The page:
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Inclusion of children with disability - Primary School 'Savo Ilic' in Kotor

© UNICEF Montenegro
Jelena and her classmates at the geography class

KOTOR, November 23, 2010 - A survey conducted in August 2010 as well as UNICEF’s on the ground experience have revealed considerable social distance towards children with disabilities.
Only one third of citizens would accept that a child with disability goes to the same class as their child. However, there are also stories that provide inspiration, such as the one of the 6th grader Jelena Todorovic.
Jelena attends primary school Savo Ilic in the coastal city of Kotor. There are 6 children with disabilities attending the school. She has many good friends and most of them are with her from the first grade.
Bosko, Ivana, Sara and others are spending quality time with Jelena outside of school as well.
‘’Jelena is great friend, she loves us all, we are celebrating together all her birthdays, we are playing with her at the playground,’’ says Sara Ivanovic.
School psychologist claims that having a child with disability in a class has many benefits for both children and teachers.
 ‘’Jelena has helped other children in the classroom to become sensitive to her needs and it seems that our children adopted this kind of behaviour, the promotion of inclusion, the inclusion of children with disabilities in education, much before their parents‘’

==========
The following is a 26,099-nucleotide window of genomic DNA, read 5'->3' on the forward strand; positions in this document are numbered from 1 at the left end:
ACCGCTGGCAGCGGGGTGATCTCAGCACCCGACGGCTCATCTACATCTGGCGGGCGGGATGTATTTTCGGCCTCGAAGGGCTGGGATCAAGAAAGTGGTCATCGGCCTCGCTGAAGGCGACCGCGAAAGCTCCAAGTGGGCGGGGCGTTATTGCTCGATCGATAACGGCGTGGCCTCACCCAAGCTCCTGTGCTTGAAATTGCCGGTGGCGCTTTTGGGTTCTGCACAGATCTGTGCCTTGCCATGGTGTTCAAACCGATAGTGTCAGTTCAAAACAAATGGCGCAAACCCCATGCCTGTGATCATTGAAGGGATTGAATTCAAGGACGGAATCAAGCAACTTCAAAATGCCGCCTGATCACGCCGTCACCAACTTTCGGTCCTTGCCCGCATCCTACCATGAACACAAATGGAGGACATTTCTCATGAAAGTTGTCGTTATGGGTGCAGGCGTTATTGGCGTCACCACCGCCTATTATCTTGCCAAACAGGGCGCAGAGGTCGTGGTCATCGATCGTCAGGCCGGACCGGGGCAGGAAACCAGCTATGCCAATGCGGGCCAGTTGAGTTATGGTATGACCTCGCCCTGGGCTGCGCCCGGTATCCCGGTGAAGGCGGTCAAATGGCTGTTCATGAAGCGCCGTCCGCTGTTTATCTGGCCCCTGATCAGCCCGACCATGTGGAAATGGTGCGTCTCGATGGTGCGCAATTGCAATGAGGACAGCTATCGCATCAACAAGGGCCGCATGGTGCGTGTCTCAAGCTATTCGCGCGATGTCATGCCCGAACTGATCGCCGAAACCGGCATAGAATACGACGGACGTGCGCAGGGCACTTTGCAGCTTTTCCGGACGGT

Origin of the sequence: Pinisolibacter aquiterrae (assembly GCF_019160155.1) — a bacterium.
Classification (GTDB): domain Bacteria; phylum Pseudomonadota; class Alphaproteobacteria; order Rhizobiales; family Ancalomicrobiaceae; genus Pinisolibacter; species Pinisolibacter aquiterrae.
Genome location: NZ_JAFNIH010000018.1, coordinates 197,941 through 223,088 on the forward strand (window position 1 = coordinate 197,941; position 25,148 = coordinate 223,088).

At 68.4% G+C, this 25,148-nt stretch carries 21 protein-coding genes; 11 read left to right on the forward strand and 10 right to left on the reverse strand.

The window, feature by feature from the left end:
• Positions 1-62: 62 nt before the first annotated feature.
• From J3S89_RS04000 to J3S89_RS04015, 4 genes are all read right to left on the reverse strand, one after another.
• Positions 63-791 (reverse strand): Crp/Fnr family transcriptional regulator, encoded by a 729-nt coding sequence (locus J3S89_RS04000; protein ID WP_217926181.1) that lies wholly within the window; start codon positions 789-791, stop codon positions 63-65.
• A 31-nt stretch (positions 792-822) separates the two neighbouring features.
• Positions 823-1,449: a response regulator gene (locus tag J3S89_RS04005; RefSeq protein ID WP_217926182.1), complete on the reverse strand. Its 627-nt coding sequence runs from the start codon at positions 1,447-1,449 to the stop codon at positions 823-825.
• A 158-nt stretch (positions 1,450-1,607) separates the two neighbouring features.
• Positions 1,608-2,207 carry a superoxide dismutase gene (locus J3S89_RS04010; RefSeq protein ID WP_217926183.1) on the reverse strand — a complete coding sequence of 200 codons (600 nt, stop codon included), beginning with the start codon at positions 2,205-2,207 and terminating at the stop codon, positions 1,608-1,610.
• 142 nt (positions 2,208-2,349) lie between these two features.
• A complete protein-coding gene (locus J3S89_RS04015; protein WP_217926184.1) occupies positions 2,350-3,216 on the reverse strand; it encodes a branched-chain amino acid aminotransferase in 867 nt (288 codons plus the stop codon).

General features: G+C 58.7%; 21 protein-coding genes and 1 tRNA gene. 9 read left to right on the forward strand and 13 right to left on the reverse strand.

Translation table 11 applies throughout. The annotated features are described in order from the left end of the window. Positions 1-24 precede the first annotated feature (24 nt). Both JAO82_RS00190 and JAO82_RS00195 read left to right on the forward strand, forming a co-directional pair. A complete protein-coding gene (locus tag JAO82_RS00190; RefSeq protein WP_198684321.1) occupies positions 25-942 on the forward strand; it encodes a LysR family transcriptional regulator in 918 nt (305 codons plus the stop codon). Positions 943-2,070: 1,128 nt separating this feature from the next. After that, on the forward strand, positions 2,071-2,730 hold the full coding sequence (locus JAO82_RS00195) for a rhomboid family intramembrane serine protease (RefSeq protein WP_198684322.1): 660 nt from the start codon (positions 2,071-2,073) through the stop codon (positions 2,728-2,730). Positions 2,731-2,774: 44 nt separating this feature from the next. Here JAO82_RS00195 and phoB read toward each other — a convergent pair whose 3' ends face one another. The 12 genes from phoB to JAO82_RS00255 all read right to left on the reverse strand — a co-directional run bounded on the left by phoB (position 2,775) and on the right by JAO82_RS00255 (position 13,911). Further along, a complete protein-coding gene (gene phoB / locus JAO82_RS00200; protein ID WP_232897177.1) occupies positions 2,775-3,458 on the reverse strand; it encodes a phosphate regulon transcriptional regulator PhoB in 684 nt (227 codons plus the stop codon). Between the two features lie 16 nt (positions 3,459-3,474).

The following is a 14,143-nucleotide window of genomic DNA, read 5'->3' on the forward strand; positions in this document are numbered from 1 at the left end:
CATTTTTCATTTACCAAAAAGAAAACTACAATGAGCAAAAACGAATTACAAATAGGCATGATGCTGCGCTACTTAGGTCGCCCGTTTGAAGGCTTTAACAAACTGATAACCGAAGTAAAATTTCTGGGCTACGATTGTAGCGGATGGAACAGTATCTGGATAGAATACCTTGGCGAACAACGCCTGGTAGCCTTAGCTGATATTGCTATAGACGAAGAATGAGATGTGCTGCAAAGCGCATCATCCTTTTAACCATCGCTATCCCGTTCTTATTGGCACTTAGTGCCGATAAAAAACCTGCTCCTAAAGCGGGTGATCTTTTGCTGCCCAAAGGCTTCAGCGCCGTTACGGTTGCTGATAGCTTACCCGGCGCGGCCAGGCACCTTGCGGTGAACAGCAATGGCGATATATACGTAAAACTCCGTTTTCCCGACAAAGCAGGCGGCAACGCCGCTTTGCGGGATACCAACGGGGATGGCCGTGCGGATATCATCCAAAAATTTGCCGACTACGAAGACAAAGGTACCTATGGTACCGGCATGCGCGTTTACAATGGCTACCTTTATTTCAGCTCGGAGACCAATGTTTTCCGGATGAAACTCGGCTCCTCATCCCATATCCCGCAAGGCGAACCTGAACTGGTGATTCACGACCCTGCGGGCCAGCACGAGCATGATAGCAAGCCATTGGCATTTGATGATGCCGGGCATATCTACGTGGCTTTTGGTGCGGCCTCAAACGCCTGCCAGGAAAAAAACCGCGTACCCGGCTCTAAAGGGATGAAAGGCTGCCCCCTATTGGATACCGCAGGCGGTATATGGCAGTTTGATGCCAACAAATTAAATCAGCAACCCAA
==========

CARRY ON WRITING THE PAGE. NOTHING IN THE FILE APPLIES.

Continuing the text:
says Ljiljana Adzic, school Educator – Psychologist.
One of Jelena’s teachers finds the experience of having a child with disability as one of the most valuable teachings in her career.
‘’I had in my class a girl with disability. Working with Jelena was a great new experience. I got her confidence and her love, but I also discovered the possibilities of child’s inclusion into a regular class,’’ says Jelena’s professor, Mirjana Ilic.

© UNICEF Montenegro
Jelena Todorovic in the class

The school principal emphasizes that all children are equal but there is a need to adopt different strategies in order to fully unlock their potential.
‘’We regard all children equally, but we use different approaches to them. Every child has a world of its own, and our task is to reach their world. The smile on Jelena’s face is our roadmap,’’ says Nebojsa Kuc, school Principal

The It’s About Ability campaign has travelled throughout the country to meet with decision makers as well as with students, with parents and teachers, with friends, brothers and sisters to have every one interact with children with disabilities and hear their voices. This fulfilling experience has taught us to see opportunities where many see barriers, to see courage and strength where many see weaknesses, to see love, where many see just a burden. Every single person in the society has a role to play to ensure that Jelena’s experience becomes the rule rather than exception, in Montenegro.



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